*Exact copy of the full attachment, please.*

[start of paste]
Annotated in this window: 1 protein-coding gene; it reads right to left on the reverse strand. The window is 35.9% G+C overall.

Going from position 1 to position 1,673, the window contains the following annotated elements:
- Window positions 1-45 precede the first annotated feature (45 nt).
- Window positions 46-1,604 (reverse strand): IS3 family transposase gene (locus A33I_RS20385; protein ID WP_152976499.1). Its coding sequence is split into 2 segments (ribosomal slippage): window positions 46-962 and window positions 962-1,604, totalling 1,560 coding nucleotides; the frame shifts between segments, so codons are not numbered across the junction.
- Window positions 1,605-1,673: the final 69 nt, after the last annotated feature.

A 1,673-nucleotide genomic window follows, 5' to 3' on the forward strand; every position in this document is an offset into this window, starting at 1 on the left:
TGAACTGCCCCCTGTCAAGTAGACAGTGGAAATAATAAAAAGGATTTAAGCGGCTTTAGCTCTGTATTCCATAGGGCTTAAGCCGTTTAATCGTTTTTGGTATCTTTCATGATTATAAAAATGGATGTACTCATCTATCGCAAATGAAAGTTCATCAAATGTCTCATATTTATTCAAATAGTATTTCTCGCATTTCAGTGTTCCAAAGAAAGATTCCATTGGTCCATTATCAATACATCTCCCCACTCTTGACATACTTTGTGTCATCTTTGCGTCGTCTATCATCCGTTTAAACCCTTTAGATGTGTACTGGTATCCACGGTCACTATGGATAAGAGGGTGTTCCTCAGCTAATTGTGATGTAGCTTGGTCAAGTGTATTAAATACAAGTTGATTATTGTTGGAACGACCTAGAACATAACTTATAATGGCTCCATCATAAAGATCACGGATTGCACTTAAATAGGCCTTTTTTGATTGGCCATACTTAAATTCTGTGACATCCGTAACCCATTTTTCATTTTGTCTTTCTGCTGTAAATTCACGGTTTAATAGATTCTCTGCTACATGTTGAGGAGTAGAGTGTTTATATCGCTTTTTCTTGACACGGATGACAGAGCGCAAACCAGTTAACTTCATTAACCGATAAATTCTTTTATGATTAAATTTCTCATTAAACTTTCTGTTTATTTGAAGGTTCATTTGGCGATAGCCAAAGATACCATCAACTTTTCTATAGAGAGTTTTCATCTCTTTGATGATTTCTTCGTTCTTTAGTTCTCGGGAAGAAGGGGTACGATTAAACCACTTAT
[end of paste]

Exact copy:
Annotated in this window: 1 protein-coding gene; it reads right to left on the reverse strand. The window is 35.9% G+C overall.

Going from position 1 to position 1,673, the window contains the following annotated elements:
- Window positions 1-45 precede the first annotated feature (45 nt).
- Window positions 46-1,604 (reverse strand): IS3 family transposase gene (locus A33I_RS20385; protein ID WP_152976499.1). Its coding sequence is split into 2 segments (ribosomal slippage): window positions 46-962 and window positions 962-1,604, totalling 1,560 coding nucleotides; the frame shifts between segments, so codons are not numbered across the junction.
- Window positions 1,605-1,673: the final 69 nt, after the last annotated feature.

A 1,673-nucleotide genomic window follows, 5' to 3' on the forward strand; every position in this document is an offset into this window, starting at 1 on the left:
TGAACTGCCCCCTGTCAAGTAGACAGTGGAAATAATAAAAAGGATTTAAGCGGCTTTAGCTCTGTATTCCATAGGGCTTAAGCCGTTTAATCGTTTTTGGTATCTTTCATGATTATAAAAATGGATGTACTCATCTATCGCAAATGAAAGTTCATCAAATGTCTCATATTTATTCAAATAGTATTTCTCGCATTTCAGTGTTCCAAAGAAAGATTCCATTGGTCCATTATCAATACATCTCCCCACTCTTGACATACTTTGTGTCATCTTTGCGTCGTCTATCATCCGTTTAAACCCTTTAGATGTGTACTGGTATCCACGGTCACTATGGATAAGAGGGTGTTCCTCAGCTAATTGTGATGTAGCTTGGTCAAGTGTATTAAATACAAGTTGATTATTGTTGGAACGACCTAGAACATAACTTATAATGGCTCCATCATAAAGATCACGGATTGCACTTAAATAGGCCTTTTTTGATTGGCCATACTTAAATTCTGTGACATCCGTAACCCATTTTTCATTTTGTCTTTCTGCTGTAAATTCACGGTTTAATAGATTCTCTGCTACATGTTGAGGAGTAGAGTGTTTATATCGCTTTTTCTTGACACGGATGACAGAGCGCAAACCAGTTAACTTCATTAACCGATAAATTCTTTTATGATTAAATTTCTCATTAAACTTTCTGTTTATTTGAAGGTTCATTTGGCGATAGCCAAAGATACCATCAACTTTTCTATAGAGAGTTTTCATCTCTTTGATGATTTCTTCGTTCTTTAGTTCTCGGGAAGAAGGGGTACGATTAAACCACTTAT